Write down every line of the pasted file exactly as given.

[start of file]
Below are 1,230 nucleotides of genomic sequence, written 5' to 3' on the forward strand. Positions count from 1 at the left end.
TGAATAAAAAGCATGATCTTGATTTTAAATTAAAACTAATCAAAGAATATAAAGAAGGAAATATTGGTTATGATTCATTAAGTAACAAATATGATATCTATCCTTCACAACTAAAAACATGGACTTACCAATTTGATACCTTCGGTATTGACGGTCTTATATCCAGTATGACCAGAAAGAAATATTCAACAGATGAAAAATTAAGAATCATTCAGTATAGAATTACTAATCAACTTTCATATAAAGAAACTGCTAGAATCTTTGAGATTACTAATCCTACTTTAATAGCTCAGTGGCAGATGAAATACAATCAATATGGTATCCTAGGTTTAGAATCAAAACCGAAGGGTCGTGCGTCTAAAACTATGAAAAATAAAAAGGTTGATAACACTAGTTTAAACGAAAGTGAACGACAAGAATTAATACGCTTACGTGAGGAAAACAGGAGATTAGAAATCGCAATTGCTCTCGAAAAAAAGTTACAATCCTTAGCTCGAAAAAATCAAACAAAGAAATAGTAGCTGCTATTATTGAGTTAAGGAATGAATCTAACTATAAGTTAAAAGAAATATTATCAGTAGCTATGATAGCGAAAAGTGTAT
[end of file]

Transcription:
Below are 1,230 nucleotides of genomic sequence, written 5' to 3' on the forward strand. Positions count from 1 at the left end.
TGAATAAAAAGCATGATCTTGATTTTAAATTAAAACTAATCAAAGAATATAAAGAAGGAAATATTGGTTATGATTCATTAAGTAACAAATATGATATCTATCCTTCACAACTAAAAACATGGACTTACCAATTTGATACCTTCGGTATTGACGGTCTTATATCCAGTATGACCAGAAAGAAATATTCAACAGATGAAAAATTAAGAATCATTCAGTATAGAATTACTAATCAACTTTCATATAAAGAAACTGCTAGAATCTTTGAGATTACTAATCCTACTTTAATAGCTCAGTGGCAGATGAAATACAATCAATATGGTATCCTAGGTTTAGAATCAAAACCGAAGGGTCGTGCGTCTAAAACTATGAAAAATAAAAAGGTTGATAACACTAGTTTAAACGAAAGTGAACGACAAGAATTAATACGCTTACGTGAGGAAAACAGGAGATTAGAAATCGCAATTGCTCTCGAAAAAAAGTTACAATCCTTAGCTCGAAAAAATCAAACAAAGAAATAGTAGCTGCTATTATTGAGTTAAGGAATGAATCTAACTATAAGTTAAAAGAAATATTATCAGTAGCTATGATAGCGAAAAGTGTAT